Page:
Although their presence in Britain goes back into history, traces of the lives of Muslim Britons in museum archives and exhibitions are rare.
The National Maritime Museum recently discovered 2,000 photographic records of Bangladeshi ships cooks in its archives, spurring its researchers to reconsider the contribution of Islamic culture and people to maritime history and the museum collection.
The first substantial communities of Muslims in Britain were established in port towns 300 years ago, comprised of sailors working for the East India company. This unique study day, a partnership between the National Maritime Museum and the Muslim Institute, will reveal the lives of these sailors, bringing together historians, storytellers and commentators to consider the long lineage of Muslim seafarers and their legacy today.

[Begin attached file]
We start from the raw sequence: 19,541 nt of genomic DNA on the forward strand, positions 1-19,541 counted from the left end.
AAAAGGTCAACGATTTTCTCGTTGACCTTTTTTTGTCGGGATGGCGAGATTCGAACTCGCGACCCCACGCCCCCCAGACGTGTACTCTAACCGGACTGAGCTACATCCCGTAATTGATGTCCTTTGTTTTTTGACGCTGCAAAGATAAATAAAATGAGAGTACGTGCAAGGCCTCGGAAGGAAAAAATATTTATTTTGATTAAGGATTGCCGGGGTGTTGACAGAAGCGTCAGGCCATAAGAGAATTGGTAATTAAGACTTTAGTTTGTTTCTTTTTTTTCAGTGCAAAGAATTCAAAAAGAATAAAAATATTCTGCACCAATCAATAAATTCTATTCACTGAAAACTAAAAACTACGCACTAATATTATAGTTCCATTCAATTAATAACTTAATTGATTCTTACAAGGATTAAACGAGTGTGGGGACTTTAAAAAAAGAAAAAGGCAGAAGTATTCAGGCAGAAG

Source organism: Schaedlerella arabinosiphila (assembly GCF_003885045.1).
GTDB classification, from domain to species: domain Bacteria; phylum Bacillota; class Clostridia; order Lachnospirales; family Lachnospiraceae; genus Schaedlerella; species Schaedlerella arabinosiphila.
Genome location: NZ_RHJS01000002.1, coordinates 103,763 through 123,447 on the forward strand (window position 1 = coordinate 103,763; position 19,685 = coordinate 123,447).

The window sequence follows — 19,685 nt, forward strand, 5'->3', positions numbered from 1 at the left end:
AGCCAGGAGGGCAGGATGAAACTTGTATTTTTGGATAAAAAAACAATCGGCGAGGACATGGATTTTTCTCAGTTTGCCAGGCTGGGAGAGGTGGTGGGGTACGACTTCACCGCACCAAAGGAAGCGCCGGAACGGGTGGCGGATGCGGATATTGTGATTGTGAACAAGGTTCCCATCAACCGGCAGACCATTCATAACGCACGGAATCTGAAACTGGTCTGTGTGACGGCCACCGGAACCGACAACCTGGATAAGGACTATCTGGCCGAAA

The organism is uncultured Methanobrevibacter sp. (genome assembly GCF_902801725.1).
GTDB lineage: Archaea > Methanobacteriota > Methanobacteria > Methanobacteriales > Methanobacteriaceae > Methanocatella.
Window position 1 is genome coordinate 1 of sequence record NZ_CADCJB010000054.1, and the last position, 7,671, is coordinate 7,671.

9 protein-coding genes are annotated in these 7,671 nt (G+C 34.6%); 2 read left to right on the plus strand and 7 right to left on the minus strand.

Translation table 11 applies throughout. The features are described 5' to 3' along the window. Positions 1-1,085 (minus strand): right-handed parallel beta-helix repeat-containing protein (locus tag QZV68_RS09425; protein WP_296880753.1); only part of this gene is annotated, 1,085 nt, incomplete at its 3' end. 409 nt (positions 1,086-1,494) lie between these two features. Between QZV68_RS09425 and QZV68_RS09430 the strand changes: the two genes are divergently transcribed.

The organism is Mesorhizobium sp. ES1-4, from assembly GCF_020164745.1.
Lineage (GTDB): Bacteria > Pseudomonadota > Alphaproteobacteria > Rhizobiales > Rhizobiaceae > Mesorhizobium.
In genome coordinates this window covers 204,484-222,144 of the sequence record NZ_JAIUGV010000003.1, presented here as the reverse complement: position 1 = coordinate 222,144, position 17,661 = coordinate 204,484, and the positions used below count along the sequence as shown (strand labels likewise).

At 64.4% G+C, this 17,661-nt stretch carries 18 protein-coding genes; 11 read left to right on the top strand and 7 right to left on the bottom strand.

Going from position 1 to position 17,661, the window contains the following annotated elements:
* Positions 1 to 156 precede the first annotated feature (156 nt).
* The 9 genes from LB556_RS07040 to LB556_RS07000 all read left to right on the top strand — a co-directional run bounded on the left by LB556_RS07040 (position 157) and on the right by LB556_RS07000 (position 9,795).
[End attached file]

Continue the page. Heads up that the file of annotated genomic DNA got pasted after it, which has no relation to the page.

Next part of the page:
- Britain, Islam and the Sea – the NMM collections
- Muslim sailors aboard British Ships: 350 Years of Cultural Exchange, Resistance and Mutiny
- A tour of the NMM galleries highlighting ‘Muslim narratives’
- Access to the cache of 2,000 photos of Bangladeshi ships cooks, sketches and ship’s journals
Sailors of the Viceroy of India
Tickets can be booked here on a first-come, first-served basis:
For more information: http://www.rmg.co.uk/see-do/exhibitions-events/muslims-at-sea
Exclusive ticket offer for Muslim Institute fellows only:
The National Maritime Museum has made available 20 free tickets to the Muslims at Sea study day for Muslim Institute Fellows (normal ticket price £15).